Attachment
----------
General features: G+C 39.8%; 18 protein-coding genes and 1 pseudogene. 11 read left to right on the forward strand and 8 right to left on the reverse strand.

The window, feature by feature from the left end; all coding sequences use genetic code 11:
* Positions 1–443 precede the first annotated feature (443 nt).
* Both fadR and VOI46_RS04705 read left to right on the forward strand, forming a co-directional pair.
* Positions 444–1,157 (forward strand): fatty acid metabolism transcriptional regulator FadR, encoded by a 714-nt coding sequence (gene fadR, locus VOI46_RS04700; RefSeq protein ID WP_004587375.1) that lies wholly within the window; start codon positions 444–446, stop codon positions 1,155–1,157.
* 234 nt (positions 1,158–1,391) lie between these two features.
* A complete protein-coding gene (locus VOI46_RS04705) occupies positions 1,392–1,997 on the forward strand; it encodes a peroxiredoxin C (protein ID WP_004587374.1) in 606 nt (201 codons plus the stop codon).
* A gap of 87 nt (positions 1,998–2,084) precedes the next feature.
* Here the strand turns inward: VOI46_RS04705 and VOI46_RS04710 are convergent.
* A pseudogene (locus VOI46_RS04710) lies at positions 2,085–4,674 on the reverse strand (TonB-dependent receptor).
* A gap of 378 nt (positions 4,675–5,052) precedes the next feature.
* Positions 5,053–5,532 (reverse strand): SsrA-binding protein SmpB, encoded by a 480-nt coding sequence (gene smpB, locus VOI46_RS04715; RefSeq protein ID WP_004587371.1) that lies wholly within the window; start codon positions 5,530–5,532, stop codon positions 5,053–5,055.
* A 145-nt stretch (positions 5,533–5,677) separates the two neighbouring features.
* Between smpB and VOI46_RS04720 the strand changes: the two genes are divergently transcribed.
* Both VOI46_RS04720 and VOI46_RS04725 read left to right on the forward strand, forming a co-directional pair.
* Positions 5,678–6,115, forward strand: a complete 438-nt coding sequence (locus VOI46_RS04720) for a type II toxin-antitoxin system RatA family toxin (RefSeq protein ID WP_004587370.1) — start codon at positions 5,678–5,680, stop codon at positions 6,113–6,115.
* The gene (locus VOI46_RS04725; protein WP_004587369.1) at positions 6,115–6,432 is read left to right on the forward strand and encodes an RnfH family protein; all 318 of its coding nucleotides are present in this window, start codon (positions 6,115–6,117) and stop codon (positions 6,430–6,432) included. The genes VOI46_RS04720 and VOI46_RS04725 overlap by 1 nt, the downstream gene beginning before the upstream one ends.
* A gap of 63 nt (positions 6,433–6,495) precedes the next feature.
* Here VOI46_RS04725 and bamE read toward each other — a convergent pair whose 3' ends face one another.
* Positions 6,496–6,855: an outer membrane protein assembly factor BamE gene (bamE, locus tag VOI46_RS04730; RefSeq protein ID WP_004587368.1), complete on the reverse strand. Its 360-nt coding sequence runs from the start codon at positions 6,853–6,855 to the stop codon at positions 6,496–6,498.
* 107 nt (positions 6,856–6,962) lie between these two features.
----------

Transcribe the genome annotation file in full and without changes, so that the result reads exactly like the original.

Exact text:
General features: G+C 39.8%; 18 protein-coding genes and 1 pseudogene. 11 read left to right on the forward strand and 8 right to left on the reverse strand.

The window, feature by feature from the left end; all coding sequences use genetic code 11:
* Positions 1–443 precede the first annotated feature (443 nt).
* Both fadR and VOI46_RS04705 read left to right on the forward strand, forming a co-directional pair.
* Positions 444–1,157 (forward strand): fatty acid metabolism transcriptional regulator FadR, encoded by a 714-nt coding sequence (gene fadR, locus VOI46_RS04700; RefSeq protein ID WP_004587375.1) that lies wholly within the window; start codon positions 444–446, stop codon positions 1,155–1,157.
* 234 nt (positions 1,158–1,391) lie between these two features.
* A complete protein-coding gene (locus VOI46_RS04705) occupies positions 1,392–1,997 on the forward strand; it encodes a peroxiredoxin C (protein ID WP_004587374.1) in 606 nt (201 codons plus the stop codon).
* A gap of 87 nt (positions 1,998–2,084) precedes the next feature.
* Here the strand turns inward: VOI46_RS04705 and VOI46_RS04710 are convergent.
* A pseudogene (locus VOI46_RS04710) lies at positions 2,085–4,674 on the reverse strand (TonB-dependent receptor).
* A gap of 378 nt (positions 4,675–5,052) precedes the next feature.
* Positions 5,053–5,532 (reverse strand): SsrA-binding protein SmpB, encoded by a 480-nt coding sequence (gene smpB, locus VOI46_RS04715; RefSeq protein ID WP_004587371.1) that lies wholly within the window; start codon positions 5,530–5,532, stop codon positions 5,053–5,055.
* A 145-nt stretch (positions 5,533–5,677) separates the two neighbouring features.
* Between smpB and VOI46_RS04720 the strand changes: the two genes are divergently transcribed.
* Both VOI46_RS04720 and VOI46_RS04725 read left to right on the forward strand, forming a co-directional pair.
* Positions 5,678–6,115, forward strand: a complete 438-nt coding sequence (locus VOI46_RS04720) for a type II toxin-antitoxin system RatA family toxin (RefSeq protein ID WP_004587370.1) — start codon at positions 5,678–5,680, stop codon at positions 6,113–6,115.
* The gene (locus VOI46_RS04725; protein WP_004587369.1) at positions 6,115–6,432 is read left to right on the forward strand and encodes an RnfH family protein; all 318 of its coding nucleotides are present in this window, start codon (positions 6,115–6,117) and stop codon (positions 6,430–6,432) included. The genes VOI46_RS04720 and VOI46_RS04725 overlap by 1 nt, the downstream gene beginning before the upstream one ends.
* A gap of 63 nt (positions 6,433–6,495) precedes the next feature.
* Here VOI46_RS04725 and bamE read toward each other — a convergent pair whose 3' ends face one another.
* Positions 6,496–6,855: an outer membrane protein assembly factor BamE gene (bamE, locus tag VOI46_RS04730; RefSeq protein ID WP_004587368.1), complete on the reverse strand. Its 360-nt coding sequence runs from the start codon at positions 6,853–6,855 to the stop codon at positions 6,496–6,498.
* 107 nt (positions 6,856–6,962) lie between these two features.